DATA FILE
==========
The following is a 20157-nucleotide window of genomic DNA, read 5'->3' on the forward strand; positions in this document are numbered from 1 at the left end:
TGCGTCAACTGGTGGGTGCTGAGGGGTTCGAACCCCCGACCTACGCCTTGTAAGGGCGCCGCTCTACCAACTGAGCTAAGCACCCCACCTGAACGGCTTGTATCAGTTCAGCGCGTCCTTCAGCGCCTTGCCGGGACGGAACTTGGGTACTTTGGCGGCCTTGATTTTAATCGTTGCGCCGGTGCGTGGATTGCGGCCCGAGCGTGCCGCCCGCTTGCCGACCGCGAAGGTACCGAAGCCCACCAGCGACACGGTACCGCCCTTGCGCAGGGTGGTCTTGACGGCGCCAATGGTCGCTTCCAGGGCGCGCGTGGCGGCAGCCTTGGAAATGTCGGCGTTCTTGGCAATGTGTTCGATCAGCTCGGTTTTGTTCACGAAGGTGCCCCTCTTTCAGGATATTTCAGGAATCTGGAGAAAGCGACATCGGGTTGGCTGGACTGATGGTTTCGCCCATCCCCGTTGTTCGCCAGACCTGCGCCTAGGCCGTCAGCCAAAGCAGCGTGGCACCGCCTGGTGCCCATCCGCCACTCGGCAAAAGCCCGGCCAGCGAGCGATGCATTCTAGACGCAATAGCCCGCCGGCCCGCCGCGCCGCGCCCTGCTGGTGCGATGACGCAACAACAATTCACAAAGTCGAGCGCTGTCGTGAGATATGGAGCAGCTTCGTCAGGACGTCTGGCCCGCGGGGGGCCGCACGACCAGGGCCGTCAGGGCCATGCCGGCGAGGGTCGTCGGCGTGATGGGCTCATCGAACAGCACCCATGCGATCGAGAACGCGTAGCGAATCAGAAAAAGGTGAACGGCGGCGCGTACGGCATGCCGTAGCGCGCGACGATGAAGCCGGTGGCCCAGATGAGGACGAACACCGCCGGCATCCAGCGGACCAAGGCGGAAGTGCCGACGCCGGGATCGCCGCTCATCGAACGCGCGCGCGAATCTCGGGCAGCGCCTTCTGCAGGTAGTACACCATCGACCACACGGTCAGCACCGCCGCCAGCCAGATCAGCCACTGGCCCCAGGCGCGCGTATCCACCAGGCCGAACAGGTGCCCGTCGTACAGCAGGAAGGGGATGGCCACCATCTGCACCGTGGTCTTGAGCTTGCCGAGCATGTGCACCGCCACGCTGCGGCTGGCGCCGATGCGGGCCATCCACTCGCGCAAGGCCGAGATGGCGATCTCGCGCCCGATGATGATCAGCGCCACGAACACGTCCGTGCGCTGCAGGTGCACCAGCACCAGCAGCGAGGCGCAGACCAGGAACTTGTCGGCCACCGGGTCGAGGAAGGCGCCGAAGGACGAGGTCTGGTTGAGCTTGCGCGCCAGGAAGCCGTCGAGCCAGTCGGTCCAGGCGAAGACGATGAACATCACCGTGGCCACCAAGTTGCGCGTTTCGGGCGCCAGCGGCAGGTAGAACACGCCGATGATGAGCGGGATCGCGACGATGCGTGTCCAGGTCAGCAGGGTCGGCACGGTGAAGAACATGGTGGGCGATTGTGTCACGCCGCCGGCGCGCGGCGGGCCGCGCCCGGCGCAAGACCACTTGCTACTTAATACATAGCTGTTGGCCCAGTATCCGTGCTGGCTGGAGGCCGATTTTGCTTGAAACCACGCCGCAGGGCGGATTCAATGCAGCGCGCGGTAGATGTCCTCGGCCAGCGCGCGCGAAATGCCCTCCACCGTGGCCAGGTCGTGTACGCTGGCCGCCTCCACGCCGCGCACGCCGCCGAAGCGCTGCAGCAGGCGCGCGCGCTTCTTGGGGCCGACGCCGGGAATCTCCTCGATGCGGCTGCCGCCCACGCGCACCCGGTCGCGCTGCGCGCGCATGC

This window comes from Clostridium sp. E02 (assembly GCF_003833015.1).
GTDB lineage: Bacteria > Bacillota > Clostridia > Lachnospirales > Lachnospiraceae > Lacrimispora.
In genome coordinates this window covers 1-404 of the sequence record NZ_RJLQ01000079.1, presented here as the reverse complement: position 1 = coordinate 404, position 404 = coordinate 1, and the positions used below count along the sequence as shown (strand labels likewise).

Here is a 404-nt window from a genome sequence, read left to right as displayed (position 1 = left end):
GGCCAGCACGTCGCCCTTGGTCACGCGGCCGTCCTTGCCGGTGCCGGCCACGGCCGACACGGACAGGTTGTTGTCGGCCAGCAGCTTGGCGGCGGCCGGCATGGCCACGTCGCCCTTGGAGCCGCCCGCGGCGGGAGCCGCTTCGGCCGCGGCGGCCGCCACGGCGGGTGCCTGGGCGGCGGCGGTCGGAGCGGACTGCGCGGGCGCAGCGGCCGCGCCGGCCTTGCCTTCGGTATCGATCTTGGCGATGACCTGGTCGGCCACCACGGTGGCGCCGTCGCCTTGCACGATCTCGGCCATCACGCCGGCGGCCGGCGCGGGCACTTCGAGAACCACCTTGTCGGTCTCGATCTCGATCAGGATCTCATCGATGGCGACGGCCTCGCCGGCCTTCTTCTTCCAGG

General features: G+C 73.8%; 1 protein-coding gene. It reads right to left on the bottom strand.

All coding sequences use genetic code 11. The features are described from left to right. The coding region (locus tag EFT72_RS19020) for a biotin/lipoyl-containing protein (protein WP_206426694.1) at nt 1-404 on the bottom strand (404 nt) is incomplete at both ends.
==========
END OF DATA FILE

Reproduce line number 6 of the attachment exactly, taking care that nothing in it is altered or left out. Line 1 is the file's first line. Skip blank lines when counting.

Here is a 404-nt window from a genome sequence, read left to right as displayed (position 1 = left end):